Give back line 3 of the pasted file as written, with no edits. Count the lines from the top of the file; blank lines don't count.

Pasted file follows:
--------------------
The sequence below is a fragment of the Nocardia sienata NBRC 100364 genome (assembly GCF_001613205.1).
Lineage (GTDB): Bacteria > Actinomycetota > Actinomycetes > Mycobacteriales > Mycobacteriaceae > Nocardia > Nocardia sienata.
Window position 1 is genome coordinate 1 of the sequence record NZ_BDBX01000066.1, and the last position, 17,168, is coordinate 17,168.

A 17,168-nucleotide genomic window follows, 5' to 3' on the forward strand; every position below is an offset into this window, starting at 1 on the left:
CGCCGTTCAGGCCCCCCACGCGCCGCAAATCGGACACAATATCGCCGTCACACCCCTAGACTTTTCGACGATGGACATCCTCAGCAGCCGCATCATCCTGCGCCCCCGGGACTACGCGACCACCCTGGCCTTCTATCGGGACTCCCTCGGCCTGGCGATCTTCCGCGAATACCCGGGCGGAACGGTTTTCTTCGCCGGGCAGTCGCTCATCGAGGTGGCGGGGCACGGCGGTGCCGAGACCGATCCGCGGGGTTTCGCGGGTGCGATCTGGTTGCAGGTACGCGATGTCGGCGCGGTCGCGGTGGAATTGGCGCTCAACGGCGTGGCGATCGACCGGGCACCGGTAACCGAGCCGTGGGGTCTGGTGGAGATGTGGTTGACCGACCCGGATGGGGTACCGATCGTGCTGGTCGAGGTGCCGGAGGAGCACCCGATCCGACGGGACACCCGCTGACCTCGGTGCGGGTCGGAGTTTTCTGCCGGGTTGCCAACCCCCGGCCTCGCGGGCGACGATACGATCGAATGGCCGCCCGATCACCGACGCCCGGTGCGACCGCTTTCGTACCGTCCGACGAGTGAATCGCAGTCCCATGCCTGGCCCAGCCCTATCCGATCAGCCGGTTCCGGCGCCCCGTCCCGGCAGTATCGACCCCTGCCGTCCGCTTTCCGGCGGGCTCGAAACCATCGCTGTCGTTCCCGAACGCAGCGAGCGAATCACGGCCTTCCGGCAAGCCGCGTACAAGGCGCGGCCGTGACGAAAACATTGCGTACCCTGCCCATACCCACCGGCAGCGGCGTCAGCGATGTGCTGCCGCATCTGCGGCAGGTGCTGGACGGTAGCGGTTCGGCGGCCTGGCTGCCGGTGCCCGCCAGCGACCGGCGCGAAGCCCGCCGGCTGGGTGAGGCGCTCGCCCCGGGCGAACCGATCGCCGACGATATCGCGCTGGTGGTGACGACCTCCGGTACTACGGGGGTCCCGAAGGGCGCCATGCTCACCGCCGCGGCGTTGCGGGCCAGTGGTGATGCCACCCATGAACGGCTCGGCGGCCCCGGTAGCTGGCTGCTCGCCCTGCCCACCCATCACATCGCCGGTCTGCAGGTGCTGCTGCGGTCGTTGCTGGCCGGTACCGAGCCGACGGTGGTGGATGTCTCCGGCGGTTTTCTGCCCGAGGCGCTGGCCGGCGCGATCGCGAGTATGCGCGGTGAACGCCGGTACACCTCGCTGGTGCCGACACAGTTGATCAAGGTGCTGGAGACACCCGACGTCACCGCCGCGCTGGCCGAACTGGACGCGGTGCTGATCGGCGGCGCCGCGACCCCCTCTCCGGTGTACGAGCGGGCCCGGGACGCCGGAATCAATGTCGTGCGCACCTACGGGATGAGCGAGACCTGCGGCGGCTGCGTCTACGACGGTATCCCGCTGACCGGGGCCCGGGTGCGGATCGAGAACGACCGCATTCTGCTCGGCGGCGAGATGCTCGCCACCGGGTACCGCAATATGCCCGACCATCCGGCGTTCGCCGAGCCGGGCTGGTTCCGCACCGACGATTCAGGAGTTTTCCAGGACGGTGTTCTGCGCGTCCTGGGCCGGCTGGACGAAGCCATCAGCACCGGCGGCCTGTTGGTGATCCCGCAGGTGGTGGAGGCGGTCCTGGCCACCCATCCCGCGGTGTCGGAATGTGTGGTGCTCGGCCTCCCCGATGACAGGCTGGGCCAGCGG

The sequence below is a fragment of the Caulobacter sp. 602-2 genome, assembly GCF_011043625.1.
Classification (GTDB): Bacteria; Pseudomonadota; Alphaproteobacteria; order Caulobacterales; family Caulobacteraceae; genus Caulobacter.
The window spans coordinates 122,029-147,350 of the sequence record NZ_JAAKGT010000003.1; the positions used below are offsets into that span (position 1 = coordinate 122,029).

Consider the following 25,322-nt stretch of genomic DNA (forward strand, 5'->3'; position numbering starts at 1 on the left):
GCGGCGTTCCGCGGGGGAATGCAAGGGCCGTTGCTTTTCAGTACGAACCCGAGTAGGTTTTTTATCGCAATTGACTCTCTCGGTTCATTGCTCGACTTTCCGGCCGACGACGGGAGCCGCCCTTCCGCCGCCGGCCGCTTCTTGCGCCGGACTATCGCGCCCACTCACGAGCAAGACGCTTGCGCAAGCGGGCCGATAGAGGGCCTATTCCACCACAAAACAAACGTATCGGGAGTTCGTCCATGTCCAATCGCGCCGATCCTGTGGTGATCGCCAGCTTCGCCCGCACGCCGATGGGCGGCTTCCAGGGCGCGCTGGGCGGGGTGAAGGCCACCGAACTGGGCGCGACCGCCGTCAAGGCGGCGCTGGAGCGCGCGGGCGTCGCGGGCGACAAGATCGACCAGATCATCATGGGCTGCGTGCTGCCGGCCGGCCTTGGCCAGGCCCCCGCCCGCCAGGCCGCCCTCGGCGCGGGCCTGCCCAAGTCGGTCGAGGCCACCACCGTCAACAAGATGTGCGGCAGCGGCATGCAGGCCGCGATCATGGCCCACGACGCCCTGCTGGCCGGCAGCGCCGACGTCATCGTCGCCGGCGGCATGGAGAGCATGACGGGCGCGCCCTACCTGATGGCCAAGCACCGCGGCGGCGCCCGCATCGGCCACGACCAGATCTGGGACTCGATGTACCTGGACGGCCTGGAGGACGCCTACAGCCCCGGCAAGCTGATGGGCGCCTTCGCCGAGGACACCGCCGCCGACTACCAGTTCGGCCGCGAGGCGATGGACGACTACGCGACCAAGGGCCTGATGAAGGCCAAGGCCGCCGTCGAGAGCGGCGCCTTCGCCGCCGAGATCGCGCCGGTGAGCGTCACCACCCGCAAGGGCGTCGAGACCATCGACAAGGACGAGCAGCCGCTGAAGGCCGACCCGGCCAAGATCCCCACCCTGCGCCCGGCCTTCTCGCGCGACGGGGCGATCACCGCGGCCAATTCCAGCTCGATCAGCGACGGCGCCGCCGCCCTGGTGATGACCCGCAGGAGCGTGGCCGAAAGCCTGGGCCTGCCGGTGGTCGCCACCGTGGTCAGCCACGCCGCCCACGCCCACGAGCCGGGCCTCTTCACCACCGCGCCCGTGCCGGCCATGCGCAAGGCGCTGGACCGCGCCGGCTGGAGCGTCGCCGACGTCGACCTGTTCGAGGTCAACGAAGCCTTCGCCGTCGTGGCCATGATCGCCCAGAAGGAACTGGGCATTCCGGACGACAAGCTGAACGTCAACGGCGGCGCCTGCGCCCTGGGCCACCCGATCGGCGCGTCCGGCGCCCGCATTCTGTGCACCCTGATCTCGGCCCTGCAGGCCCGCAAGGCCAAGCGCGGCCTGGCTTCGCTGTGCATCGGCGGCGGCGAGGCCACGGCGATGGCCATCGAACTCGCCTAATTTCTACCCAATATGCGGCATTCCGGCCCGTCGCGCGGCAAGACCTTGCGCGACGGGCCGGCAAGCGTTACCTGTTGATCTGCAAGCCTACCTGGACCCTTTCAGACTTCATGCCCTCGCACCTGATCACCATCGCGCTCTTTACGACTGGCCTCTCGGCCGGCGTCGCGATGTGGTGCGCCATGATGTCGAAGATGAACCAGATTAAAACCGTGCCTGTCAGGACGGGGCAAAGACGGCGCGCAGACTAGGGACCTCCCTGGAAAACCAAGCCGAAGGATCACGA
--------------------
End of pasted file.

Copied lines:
Window position 1 is genome coordinate 1 of the sequence record NZ_BDBX01000066.1, and the last position, 17,168, is coordinate 17,168.